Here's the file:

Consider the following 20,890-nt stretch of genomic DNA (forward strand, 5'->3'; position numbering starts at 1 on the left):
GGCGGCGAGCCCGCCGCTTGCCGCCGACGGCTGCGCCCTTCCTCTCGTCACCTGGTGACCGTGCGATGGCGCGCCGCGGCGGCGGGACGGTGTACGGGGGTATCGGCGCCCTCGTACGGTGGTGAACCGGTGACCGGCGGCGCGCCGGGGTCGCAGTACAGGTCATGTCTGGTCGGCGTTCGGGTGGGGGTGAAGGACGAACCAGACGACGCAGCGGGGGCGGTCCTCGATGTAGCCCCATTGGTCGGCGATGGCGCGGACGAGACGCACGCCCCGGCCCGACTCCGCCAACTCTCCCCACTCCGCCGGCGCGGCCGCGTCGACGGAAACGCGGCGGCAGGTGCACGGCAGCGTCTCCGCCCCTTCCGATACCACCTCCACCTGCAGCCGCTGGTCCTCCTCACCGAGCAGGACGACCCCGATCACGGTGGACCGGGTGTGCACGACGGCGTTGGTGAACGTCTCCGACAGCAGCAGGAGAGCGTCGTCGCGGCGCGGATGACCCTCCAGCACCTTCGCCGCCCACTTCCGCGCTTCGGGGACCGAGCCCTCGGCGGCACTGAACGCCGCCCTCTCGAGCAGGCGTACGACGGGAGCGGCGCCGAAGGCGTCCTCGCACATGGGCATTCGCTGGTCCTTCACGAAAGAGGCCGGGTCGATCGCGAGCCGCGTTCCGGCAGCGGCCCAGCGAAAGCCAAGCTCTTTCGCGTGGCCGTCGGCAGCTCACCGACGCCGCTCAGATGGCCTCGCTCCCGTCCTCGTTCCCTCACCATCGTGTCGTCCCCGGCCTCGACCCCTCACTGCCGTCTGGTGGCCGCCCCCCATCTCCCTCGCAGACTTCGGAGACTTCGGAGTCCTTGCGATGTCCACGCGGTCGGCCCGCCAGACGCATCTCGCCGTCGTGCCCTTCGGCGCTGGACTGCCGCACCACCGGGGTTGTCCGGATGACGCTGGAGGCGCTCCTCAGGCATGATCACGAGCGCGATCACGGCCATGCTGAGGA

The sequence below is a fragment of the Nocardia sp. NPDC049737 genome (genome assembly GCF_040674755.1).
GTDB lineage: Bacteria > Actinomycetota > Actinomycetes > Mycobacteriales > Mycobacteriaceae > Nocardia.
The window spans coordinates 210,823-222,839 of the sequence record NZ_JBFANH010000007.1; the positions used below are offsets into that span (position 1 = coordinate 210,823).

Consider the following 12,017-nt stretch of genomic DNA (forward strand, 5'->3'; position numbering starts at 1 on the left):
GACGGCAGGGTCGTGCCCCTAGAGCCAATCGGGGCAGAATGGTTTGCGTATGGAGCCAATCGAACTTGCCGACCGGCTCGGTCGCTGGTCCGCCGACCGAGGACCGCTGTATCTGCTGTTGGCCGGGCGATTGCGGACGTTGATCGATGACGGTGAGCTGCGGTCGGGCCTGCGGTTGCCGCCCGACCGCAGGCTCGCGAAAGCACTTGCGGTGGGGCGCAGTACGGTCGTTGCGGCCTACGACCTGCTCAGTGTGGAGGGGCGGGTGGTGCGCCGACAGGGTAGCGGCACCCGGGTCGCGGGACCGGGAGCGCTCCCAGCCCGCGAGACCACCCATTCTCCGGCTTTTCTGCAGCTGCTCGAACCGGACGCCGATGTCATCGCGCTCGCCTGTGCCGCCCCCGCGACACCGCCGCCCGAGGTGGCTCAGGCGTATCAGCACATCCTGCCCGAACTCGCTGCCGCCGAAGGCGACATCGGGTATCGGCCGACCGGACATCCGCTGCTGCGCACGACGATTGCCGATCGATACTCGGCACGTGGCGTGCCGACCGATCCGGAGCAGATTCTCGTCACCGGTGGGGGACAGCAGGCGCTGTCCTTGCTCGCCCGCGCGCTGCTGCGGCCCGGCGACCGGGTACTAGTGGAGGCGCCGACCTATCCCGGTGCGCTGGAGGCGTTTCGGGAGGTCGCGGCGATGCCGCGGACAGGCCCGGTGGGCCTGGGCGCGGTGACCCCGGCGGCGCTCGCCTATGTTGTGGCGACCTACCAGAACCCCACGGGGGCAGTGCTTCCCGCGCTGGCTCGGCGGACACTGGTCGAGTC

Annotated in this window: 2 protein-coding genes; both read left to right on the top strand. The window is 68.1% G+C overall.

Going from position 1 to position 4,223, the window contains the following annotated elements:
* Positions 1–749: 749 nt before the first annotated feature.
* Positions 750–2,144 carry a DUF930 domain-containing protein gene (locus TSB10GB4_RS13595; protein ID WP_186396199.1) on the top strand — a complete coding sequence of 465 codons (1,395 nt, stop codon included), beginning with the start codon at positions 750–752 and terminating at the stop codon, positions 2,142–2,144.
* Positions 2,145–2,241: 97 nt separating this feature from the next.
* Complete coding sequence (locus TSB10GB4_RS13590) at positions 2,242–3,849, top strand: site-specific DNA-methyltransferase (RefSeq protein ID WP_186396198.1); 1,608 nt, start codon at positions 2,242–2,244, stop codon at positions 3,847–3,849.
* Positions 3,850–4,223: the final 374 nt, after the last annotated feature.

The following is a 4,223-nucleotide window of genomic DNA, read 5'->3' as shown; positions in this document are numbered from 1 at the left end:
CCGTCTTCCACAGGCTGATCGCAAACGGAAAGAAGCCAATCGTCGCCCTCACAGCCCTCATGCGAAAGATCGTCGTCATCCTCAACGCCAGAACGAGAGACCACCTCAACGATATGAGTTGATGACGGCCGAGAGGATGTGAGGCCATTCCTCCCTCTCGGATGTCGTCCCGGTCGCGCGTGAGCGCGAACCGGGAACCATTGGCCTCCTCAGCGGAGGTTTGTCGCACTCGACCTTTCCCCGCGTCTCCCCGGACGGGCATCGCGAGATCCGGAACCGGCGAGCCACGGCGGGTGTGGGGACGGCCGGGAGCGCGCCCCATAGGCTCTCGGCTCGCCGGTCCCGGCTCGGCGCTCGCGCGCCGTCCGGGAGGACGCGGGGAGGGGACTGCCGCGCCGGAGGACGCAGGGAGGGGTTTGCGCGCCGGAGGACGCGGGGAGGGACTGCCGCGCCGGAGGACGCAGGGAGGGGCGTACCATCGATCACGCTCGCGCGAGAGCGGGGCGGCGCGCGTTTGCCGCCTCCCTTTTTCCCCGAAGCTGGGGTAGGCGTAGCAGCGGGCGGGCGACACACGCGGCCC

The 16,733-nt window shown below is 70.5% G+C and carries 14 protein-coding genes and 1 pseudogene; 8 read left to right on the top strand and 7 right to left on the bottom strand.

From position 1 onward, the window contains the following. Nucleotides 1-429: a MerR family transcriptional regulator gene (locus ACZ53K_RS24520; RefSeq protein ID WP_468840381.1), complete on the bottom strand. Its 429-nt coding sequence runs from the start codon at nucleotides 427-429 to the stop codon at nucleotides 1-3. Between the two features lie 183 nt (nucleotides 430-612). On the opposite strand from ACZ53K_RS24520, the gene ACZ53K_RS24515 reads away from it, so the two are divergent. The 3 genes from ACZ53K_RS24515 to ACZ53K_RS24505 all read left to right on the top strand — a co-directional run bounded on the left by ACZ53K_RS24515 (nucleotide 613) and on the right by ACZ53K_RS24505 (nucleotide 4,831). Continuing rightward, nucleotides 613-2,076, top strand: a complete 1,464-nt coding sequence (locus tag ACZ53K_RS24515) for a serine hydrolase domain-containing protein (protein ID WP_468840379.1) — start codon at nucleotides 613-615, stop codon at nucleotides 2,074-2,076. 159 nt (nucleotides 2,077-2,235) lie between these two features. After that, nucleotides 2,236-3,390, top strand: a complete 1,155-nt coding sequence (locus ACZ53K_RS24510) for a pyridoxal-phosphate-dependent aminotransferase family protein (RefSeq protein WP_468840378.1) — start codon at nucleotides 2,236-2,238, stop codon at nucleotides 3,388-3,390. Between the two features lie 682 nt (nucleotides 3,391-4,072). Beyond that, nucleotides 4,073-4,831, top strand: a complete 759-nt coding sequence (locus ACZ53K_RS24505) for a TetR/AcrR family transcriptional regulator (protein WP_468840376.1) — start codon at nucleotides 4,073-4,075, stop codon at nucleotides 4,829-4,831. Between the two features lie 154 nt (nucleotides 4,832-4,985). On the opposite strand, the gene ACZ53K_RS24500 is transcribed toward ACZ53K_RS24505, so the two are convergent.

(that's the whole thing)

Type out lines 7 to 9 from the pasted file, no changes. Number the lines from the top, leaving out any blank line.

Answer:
GACGGCAGGGTCGTGCCCCTAGAGCCAATCGGGGCAGAATGGTTTGCGTATGGAGCCAATCGAACTTGCCGACCGGCTCGGTCGCTGGTCCGCCGACCGAGGACCGCTGTATCTGCTGTTGGCCGGGCGATTGCGGACGTTGATCGATGACGGTGAGCTGCGGTCGGGCCTGCGGTTGCCGCCCGACCGCAGGCTCGCGAAAGCACTTGCGGTGGGGCGCAGTACGGTCGTTGCGGCCTACGACCTGCTCAGTGTGGAGGGGCGGGTGGTGCGCCGACAGGGTAGCGGCACCCGGGTCGCGGGACCGGGAGCGCTCCCAGCCCGCGAGACCACCCATTCTCCGGCTTTTCTGCAGCTGCTCGAACCGGACGCCGATGTCATCGCGCTCGCCTGTGCCGCCCCCGCGACACCGCCGCCCGAGGTGGCTCAGGCGTATCAGCACATCCTGCCCGAACTCGCTGCCGCCGAAGGCGACATCGGGTATCGGCCGACCGGACATCCGCTGCTGCGCACGACGATTGCCGATCGATACTCGGCACGTGGCGTGCCGACCGATCCGGAGCAGATTCTCGTCACCGGTGGGGGACAGCAGGCGCTGTCCTTGCTCGCCCGCGCGCTGCTGCGGCCCGGCGACCGGGTACTAGTGGAGGCGCCGACCTATCCCGGTGCGCTGGAGGCGTTTCGGGAGGTCGCGGCGATGCCGCGGACAGGCCCGGTGGGCCTGGGCGCGGTGACCCCGGCGGCGCTCGCCTATGTTGTGGCGACCTACCAGAACCCCACGGGGGCAGTGCTTCCCGCGCTGGCTCGGCGGACACTGGTCGAGTC

Annotated in this window: 2 protein-coding genes; both read left to right on the top strand. The window is 68.1% G+C overall.

Going from position 1 to position 4,223, the window contains the following annotated elements: